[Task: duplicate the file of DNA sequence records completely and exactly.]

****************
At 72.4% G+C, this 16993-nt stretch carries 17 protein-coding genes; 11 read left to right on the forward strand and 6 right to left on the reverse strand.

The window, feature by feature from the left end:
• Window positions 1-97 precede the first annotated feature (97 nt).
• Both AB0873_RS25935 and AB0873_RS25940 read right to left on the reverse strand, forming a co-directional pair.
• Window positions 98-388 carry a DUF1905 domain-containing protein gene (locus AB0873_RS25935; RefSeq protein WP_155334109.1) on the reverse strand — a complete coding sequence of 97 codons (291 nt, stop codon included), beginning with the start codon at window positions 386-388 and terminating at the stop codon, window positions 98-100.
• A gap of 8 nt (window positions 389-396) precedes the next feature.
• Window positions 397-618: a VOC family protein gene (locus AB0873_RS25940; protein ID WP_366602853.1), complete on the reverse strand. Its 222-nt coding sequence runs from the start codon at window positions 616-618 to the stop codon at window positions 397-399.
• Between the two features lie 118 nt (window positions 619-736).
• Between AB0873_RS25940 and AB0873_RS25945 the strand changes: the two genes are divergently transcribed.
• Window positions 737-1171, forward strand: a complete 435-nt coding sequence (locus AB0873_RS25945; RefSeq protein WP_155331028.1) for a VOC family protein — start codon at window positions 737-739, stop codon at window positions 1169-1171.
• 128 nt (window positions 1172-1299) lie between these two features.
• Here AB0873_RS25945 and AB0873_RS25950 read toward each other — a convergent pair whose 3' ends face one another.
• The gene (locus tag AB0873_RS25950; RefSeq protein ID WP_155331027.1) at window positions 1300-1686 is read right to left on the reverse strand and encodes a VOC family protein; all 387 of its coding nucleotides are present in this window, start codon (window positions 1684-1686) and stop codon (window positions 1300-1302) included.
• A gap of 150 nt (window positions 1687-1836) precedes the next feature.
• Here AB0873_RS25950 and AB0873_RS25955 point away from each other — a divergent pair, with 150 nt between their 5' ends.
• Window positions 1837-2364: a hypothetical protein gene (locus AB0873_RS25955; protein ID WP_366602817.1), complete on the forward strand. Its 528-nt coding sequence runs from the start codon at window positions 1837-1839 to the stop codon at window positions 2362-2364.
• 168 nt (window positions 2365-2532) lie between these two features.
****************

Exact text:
At 72.4% G+C, this 16993-nt stretch carries 17 protein-coding genes; 11 read left to right on the forward strand and 6 right to left on the reverse strand.

The window, feature by feature from the left end:
• Window positions 1-97 precede the first annotated feature (97 nt).
• Both AB0873_RS25935 and AB0873_RS25940 read right to left on the reverse strand, forming a co-directional pair.
• Window positions 98-388 carry a DUF1905 domain-containing protein gene (locus AB0873_RS25935; RefSeq protein WP_155334109.1) on the reverse strand — a complete coding sequence of 97 codons (291 nt, stop codon included), beginning with the start codon at window positions 386-388 and terminating at the stop codon, window positions 98-100.
• A gap of 8 nt (window positions 389-396) precedes the next feature.
• Window positions 397-618: a VOC family protein gene (locus AB0873_RS25940; protein ID WP_366602853.1), complete on the reverse strand. Its 222-nt coding sequence runs from the start codon at window positions 616-618 to the stop codon at window positions 397-399.
• Between the two features lie 118 nt (window positions 619-736).
• Between AB0873_RS25940 and AB0873_RS25945 the strand changes: the two genes are divergently transcribed.
• Window positions 737-1171, forward strand: a complete 435-nt coding sequence (locus AB0873_RS25945; RefSeq protein WP_155331028.1) for a VOC family protein — start codon at window positions 737-739, stop codon at window positions 1169-1171.
• 128 nt (window positions 1172-1299) lie between these two features.
• Here AB0873_RS25945 and AB0873_RS25950 read toward each other — a convergent pair whose 3' ends face one another.
• The gene (locus tag AB0873_RS25950; RefSeq protein ID WP_155331027.1) at window positions 1300-1686 is read right to left on the reverse strand and encodes a VOC family protein; all 387 of its coding nucleotides are present in this window, start codon (window positions 1684-1686) and stop codon (window positions 1300-1302) included.
• A gap of 150 nt (window positions 1687-1836) precedes the next feature.
• Here AB0873_RS25950 and AB0873_RS25955 point away from each other — a divergent pair, with 150 nt between their 5' ends.
• Window positions 1837-2364: a hypothetical protein gene (locus AB0873_RS25955; protein ID WP_366602817.1), complete on the forward strand. Its 528-nt coding sequence runs from the start codon at window positions 1837-1839 to the stop codon at window positions 2362-2364.
• 168 nt (window positions 2365-2532) lie between these two features.